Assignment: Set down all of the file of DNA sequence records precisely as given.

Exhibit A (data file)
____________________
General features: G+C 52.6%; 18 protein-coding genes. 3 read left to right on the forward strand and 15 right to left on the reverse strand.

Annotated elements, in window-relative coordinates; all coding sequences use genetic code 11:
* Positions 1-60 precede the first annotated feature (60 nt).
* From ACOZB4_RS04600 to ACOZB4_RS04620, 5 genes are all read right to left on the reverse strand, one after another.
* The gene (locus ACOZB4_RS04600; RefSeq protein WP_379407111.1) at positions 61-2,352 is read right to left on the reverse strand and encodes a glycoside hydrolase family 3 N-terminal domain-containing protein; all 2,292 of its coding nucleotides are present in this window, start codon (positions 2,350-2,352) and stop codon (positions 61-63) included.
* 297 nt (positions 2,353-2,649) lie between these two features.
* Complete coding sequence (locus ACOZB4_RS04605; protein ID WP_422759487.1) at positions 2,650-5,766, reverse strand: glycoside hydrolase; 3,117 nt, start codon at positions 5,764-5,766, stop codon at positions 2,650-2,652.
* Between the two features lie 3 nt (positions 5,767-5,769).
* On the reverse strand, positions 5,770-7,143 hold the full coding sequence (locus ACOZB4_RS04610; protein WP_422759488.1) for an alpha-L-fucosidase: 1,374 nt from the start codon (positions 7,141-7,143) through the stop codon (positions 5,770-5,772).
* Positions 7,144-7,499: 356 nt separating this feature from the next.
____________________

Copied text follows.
General features: G+C 52.6%; 18 protein-coding genes. 3 read left to right on the forward strand and 15 right to left on the reverse strand.

Annotated elements, in window-relative coordinates; all coding sequences use genetic code 11:
* Positions 1-60 precede the first annotated feature (60 nt).
* From ACOZB4_RS04600 to ACOZB4_RS04620, 5 genes are all read right to left on the reverse strand, one after another.
* The gene (locus ACOZB4_RS04600; RefSeq protein WP_379407111.1) at positions 61-2,352 is read right to left on the reverse strand and encodes a glycoside hydrolase family 3 N-terminal domain-containing protein; all 2,292 of its coding nucleotides are present in this window, start codon (positions 2,350-2,352) and stop codon (positions 61-63) included.
* 297 nt (positions 2,353-2,649) lie between these two features.
* Complete coding sequence (locus ACOZB4_RS04605; protein ID WP_422759487.1) at positions 2,650-5,766, reverse strand: glycoside hydrolase; 3,117 nt, start codon at positions 5,764-5,766, stop codon at positions 2,650-2,652.
* Between the two features lie 3 nt (positions 5,767-5,769).
* On the reverse strand, positions 5,770-7,143 hold the full coding sequence (locus ACOZB4_RS04610; protein WP_422759488.1) for an alpha-L-fucosidase: 1,374 nt from the start codon (positions 7,141-7,143) through the stop codon (positions 5,770-5,772).
* Positions 7,144-7,499: 356 nt separating this feature from the next.